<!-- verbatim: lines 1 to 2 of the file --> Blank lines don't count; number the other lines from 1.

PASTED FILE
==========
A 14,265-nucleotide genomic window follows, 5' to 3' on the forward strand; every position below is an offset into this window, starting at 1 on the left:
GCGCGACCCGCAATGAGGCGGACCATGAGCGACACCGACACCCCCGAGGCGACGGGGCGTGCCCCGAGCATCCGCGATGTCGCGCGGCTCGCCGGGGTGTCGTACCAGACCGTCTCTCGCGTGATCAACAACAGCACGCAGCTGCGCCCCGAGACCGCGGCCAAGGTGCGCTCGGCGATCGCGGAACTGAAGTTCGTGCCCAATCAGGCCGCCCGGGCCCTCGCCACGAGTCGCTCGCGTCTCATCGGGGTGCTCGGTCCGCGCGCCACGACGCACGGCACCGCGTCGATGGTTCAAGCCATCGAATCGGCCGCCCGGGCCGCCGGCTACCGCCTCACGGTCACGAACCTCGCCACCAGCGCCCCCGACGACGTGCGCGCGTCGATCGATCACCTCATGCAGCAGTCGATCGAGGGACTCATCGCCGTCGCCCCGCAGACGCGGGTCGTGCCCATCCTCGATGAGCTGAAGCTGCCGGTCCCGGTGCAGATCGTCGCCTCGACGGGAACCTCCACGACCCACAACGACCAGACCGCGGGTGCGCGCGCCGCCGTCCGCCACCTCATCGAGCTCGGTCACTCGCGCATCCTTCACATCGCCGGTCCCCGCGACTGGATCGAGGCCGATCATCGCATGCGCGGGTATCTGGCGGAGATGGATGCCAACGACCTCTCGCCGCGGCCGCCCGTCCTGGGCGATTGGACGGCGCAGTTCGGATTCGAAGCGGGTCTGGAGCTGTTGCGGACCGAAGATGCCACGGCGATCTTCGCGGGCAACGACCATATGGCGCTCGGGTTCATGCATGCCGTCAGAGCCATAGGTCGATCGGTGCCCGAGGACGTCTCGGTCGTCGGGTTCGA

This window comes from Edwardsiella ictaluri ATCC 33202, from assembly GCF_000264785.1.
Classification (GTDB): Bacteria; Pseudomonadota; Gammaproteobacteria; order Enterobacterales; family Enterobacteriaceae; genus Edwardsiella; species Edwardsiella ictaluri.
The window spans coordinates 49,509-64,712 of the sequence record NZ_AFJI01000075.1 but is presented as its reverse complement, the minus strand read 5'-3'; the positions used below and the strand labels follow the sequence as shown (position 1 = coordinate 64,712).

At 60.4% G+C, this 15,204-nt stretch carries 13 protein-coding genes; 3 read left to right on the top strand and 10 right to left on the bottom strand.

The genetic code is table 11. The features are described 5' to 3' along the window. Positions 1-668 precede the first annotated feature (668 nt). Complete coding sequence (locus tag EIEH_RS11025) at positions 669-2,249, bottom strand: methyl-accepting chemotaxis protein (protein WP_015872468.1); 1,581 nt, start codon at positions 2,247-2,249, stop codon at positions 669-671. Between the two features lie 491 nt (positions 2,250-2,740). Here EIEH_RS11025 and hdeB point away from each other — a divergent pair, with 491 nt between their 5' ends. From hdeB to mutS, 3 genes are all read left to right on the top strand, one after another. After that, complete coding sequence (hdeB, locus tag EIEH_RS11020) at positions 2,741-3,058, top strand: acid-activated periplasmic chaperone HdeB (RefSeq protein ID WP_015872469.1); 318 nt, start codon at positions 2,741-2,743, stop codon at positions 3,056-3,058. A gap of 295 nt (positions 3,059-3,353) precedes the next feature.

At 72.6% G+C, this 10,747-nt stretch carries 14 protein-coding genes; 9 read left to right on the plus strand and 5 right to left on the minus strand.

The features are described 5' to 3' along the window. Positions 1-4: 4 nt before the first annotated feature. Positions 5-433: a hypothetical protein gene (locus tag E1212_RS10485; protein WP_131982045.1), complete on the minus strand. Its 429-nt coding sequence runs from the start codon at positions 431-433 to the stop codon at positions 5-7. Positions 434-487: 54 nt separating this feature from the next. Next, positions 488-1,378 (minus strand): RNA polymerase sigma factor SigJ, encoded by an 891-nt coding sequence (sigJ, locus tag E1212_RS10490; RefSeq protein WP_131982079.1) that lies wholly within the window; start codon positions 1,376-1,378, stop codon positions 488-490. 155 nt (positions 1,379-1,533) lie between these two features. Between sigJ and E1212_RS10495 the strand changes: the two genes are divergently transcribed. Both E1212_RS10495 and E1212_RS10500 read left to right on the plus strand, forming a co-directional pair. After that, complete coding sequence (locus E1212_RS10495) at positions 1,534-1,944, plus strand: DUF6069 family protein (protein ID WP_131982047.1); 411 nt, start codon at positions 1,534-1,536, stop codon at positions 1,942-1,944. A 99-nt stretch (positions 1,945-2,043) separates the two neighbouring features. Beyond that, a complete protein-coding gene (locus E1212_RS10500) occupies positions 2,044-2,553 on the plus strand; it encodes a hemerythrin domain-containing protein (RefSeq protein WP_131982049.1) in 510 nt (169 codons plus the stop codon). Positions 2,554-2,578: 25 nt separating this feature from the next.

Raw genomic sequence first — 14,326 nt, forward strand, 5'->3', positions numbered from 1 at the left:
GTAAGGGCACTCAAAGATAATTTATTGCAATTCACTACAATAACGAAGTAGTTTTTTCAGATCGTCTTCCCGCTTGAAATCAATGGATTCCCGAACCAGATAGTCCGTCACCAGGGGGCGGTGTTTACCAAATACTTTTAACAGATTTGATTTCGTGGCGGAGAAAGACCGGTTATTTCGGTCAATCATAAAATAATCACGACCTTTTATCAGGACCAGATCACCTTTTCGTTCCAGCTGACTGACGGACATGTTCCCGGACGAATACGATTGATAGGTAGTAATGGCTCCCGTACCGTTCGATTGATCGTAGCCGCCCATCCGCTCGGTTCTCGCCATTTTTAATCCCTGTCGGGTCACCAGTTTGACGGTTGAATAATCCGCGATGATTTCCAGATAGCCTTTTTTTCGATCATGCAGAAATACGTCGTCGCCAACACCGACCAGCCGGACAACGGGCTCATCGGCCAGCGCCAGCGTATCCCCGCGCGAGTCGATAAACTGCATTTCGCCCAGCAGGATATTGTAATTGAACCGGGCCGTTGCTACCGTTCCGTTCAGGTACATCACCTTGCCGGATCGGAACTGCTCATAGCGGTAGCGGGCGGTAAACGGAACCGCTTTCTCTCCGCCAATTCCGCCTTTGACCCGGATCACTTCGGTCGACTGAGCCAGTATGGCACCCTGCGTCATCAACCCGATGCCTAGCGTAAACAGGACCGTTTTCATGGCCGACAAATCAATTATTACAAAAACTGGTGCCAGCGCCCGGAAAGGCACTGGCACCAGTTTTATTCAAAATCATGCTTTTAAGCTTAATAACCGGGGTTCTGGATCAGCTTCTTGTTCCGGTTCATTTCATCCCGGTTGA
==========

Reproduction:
A 14,265-nucleotide genomic window follows, 5' to 3' on the forward strand; every position below is an offset into this window, starting at 1 on the left:
GCGCGACCCGCAATGAGGCGGACCATGAGCGACACCGACACCCCCGAGGCGACGGGGCGTGCCCCGAGCATCCGCGATGTCGCGCGGCTCGCCGGGGTGTCGTACCAGACCGTCTCTCGCGTGATCAACAACAGCACGCAGCTGCGCCCCGAGACCGCGGCCAAGGTGCGCTCGGCGATCGCGGAACTGAAGTTCGTGCCCAATCAGGCCGCCCGGGCCCTCGCCACGAGTCGCTCGCGTCTCATCGGGGTGCTCGGTCCGCGCGCCACGACGCACGGCACCGCGTCGATGGTTCAAGCCATCGAATCGGCCGCCCGGGCCGCCGGCTACCGCCTCACGGTCACGAACCTCGCCACCAGCGCCCCCGACGACGTGCGCGCGTCGATCGATCACCTCATGCAGCAGTCGATCGAGGGACTCATCGCCGTCGCCCCGCAGACGCGGGTCGTGCCCATCCTCGATGAGCTGAAGCTGCCGGTCCCGGTGCAGATCGTCGCCTCGACGGGAACCTCCACGACCCACAACGACCAGACCGCGGGTGCGCGCGCCGCCGTCCGCCACCTCATCGAGCTCGGTCACTCGCGCATCCTTCACATCGCCGGTCCCCGCGACTGGATCGAGGCCGATCATCGCATGCGCGGGTATCTGGCGGAGATGGATGCCAACGACCTCTCGCCGCGGCCGCCCGTCCTGGGCGATTGGACGGCGCAGTTCGGATTCGAAGCGGGTCTGGAGCTGTTGCGGACCGAAGATGCCACGGCGATCTTCGCGGGCAACGACCATATGGCGCTCGGGTTCATGCATGCCGTCAGAGCCATAGGTCGATCGGTGCCCGAGGACGTCTCGGTCGTCGGGTTCGA